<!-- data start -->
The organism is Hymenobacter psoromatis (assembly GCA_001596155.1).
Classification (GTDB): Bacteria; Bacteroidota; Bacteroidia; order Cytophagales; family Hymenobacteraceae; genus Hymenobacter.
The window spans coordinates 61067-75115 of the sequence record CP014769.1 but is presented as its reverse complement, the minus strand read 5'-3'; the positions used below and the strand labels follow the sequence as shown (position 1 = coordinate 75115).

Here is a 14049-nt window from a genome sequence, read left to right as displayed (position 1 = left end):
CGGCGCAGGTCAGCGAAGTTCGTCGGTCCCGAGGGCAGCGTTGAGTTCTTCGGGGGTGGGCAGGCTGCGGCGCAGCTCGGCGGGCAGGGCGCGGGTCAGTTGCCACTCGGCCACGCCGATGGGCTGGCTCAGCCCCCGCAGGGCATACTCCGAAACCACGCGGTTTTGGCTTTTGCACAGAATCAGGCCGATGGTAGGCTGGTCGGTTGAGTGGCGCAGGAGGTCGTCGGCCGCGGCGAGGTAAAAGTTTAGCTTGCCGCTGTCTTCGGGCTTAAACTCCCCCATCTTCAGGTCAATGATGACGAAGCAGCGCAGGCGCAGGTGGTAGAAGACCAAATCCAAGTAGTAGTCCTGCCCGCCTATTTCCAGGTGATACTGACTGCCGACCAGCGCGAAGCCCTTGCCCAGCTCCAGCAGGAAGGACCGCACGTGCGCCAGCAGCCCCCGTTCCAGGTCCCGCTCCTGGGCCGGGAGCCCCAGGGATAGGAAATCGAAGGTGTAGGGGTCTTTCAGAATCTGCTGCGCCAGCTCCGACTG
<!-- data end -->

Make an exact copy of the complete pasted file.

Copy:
The organism is Hymenobacter psoromatis (assembly GCA_001596155.1).
Classification (GTDB): Bacteria; Bacteroidota; Bacteroidia; order Cytophagales; family Hymenobacteraceae; genus Hymenobacter.
The window spans coordinates 61067-75115 of the sequence record CP014769.1 but is presented as its reverse complement, the minus strand read 5'-3'; the positions used below and the strand labels follow the sequence as shown (position 1 = coordinate 75115).

Here is a 14049-nt window from a genome sequence, read left to right as displayed (position 1 = left end):
CGGCGCAGGTCAGCGAAGTTCGTCGGTCCCGAGGGCAGCGTTGAGTTCTTCGGGGGTGGGCAGGCTGCGGCGCAGCTCGGCGGGCAGGGCGCGGGTCAGTTGCCACTCGGCCACGCCGATGGGCTGGCTCAGCCCCCGCAGGGCATACTCCGAAACCACGCGGTTTTGGCTTTTGCACAGAATCAGGCCGATGGTAGGCTGGTCGGTTGAGTGGCGCAGGAGGTCGTCGGCCGCGGCGAGGTAAAAGTTTAGCTTGCCGCTGTCTTCGGGCTTAAACTCCCCCATCTTCAGGTCAATGATGACGAAGCAGCGCAGGCGCAGGTGGTAGAAGACCAAATCCAAGTAGTAGTCCTGCCCGCCTATTTCCAGGTGATACTGACTGCCGACCAGCGCGAAGCCCTTGCCCAGCTCCAGCAGGAAGGACCGCACGTGCGCCAGCAGCCCCCGTTCCAGGTCCCGCTCCTGGGCCGGGAGCCCCAGGGATAGGAAATCGAAGGTGTAGGGGTCTTTCAGAATCTGCTGCGCCAGCTCCGACTG